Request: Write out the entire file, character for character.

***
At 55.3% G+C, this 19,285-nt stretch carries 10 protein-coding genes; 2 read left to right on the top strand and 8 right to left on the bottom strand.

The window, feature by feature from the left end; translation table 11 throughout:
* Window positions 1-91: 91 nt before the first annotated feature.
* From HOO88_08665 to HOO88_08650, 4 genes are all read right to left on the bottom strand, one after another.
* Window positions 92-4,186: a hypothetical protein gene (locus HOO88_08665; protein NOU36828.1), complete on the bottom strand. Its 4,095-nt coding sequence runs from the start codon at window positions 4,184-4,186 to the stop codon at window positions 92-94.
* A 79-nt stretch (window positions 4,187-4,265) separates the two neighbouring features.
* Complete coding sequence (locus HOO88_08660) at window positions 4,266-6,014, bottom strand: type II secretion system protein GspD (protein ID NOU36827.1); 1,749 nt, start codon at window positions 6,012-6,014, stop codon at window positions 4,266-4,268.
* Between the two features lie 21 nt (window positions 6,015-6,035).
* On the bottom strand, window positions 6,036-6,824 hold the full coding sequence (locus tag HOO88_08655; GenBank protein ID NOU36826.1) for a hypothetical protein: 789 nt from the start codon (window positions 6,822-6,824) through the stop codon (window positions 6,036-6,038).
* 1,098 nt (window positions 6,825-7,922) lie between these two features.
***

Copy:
At 55.3% G+C, this 19,285-nt stretch carries 10 protein-coding genes; 2 read left to right on the top strand and 8 right to left on the bottom strand.

The window, feature by feature from the left end; translation table 11 throughout:
* Window positions 1-91: 91 nt before the first annotated feature.
* From HOO88_08665 to HOO88_08650, 4 genes are all read right to left on the bottom strand, one after another.
* Window positions 92-4,186: a hypothetical protein gene (locus HOO88_08665; protein NOU36828.1), complete on the bottom strand. Its 4,095-nt coding sequence runs from the start codon at window positions 4,184-4,186 to the stop codon at window positions 92-94.
* A 79-nt stretch (window positions 4,187-4,265) separates the two neighbouring features.
* Complete coding sequence (locus HOO88_08660) at window positions 4,266-6,014, bottom strand: type II secretion system protein GspD (protein ID NOU36827.1); 1,749 nt, start codon at window positions 6,012-6,014, stop codon at window positions 4,266-4,268.
* Between the two features lie 21 nt (window positions 6,015-6,035).
* On the bottom strand, window positions 6,036-6,824 hold the full coding sequence (locus tag HOO88_08655; GenBank protein ID NOU36826.1) for a hypothetical protein: 789 nt from the start codon (window positions 6,822-6,824) through the stop codon (window positions 6,036-6,038).
* 1,098 nt (window positions 6,825-7,922) lie between these two features.